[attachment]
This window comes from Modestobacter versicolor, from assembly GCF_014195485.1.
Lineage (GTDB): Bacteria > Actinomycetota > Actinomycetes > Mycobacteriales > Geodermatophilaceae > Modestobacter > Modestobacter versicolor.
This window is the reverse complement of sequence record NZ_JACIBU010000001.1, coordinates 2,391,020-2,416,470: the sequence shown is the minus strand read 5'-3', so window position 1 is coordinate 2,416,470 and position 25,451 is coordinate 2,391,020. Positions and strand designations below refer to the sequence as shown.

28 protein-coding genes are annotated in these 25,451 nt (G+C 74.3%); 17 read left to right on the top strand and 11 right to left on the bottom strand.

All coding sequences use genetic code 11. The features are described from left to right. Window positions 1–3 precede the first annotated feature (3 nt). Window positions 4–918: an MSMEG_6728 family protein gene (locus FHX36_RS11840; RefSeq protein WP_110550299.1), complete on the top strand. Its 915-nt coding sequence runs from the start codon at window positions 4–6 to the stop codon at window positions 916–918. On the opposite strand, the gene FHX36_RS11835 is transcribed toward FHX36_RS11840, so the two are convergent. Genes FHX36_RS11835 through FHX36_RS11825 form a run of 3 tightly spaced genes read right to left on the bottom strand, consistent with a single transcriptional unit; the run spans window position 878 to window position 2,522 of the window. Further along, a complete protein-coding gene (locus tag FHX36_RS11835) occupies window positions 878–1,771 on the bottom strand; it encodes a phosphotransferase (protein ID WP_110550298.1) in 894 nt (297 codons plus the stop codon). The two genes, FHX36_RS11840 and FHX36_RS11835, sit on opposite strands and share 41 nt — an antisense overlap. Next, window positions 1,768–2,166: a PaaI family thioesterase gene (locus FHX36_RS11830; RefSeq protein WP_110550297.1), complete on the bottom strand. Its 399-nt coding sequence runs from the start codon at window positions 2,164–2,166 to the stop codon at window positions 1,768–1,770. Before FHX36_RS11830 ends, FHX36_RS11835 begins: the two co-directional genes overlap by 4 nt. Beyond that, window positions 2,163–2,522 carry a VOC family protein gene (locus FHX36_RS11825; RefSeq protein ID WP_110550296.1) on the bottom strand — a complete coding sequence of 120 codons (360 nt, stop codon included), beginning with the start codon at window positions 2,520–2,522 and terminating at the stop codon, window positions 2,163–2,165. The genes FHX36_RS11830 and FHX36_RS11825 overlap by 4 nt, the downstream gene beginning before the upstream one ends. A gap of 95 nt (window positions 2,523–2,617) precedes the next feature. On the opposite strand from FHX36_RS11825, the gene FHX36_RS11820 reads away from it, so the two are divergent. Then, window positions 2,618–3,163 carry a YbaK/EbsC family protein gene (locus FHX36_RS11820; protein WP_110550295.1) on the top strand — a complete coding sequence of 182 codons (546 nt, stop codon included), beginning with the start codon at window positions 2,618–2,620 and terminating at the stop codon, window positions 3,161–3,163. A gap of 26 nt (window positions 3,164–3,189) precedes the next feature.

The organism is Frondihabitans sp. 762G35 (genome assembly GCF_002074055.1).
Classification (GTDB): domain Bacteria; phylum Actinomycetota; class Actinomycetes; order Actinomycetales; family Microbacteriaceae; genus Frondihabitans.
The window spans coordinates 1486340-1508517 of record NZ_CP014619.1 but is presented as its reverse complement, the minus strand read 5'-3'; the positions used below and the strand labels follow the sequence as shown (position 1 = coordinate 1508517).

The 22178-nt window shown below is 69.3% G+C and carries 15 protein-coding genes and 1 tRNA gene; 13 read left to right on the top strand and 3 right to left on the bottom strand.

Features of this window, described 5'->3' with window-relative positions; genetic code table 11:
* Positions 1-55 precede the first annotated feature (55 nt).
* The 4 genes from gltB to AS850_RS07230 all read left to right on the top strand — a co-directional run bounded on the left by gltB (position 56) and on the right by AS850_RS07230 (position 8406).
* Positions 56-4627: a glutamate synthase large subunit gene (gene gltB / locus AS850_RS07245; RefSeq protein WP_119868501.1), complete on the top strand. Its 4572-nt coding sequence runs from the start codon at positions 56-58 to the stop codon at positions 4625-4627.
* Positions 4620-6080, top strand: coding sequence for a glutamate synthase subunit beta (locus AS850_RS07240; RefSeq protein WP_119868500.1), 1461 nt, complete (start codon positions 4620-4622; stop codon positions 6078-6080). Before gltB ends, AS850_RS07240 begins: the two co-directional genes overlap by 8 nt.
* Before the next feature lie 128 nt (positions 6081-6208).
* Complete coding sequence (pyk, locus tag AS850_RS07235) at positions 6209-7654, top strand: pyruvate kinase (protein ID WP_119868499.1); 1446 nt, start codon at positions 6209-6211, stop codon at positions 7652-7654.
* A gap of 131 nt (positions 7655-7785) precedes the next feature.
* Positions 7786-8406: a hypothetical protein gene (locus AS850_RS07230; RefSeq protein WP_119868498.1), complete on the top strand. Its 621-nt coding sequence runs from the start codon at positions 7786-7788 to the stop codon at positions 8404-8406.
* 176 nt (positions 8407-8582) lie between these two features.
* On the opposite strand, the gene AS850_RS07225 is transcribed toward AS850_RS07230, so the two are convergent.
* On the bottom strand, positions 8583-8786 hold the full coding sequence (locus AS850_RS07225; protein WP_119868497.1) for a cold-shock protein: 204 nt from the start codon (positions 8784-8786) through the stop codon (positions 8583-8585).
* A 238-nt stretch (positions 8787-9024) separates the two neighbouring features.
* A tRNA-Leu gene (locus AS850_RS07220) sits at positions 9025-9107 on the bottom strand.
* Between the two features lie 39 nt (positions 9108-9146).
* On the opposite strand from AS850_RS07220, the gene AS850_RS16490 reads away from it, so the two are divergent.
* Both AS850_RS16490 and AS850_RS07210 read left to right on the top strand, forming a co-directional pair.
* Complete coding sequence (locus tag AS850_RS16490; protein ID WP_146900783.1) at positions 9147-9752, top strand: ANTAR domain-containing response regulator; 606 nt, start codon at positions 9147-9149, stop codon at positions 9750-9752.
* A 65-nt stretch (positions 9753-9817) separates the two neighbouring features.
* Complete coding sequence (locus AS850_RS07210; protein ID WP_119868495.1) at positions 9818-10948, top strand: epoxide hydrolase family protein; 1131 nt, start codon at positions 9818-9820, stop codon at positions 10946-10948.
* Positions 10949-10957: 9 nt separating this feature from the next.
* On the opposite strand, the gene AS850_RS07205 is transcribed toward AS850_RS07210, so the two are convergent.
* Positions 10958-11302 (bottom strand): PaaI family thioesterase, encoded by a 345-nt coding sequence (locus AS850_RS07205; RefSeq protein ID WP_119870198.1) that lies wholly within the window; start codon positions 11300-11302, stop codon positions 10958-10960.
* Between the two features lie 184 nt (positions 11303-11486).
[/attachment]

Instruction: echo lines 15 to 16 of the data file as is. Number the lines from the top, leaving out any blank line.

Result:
* Before the next feature lie 128 nt (positions 6081-6208).
* Complete coding sequence (pyk, locus tag AS850_RS07235) at positions 6209-7654, top strand: pyruvate kinase (protein ID WP_119868499.1); 1446 nt, start codon at positions 6209-6211, stop codon at positions 7652-7654.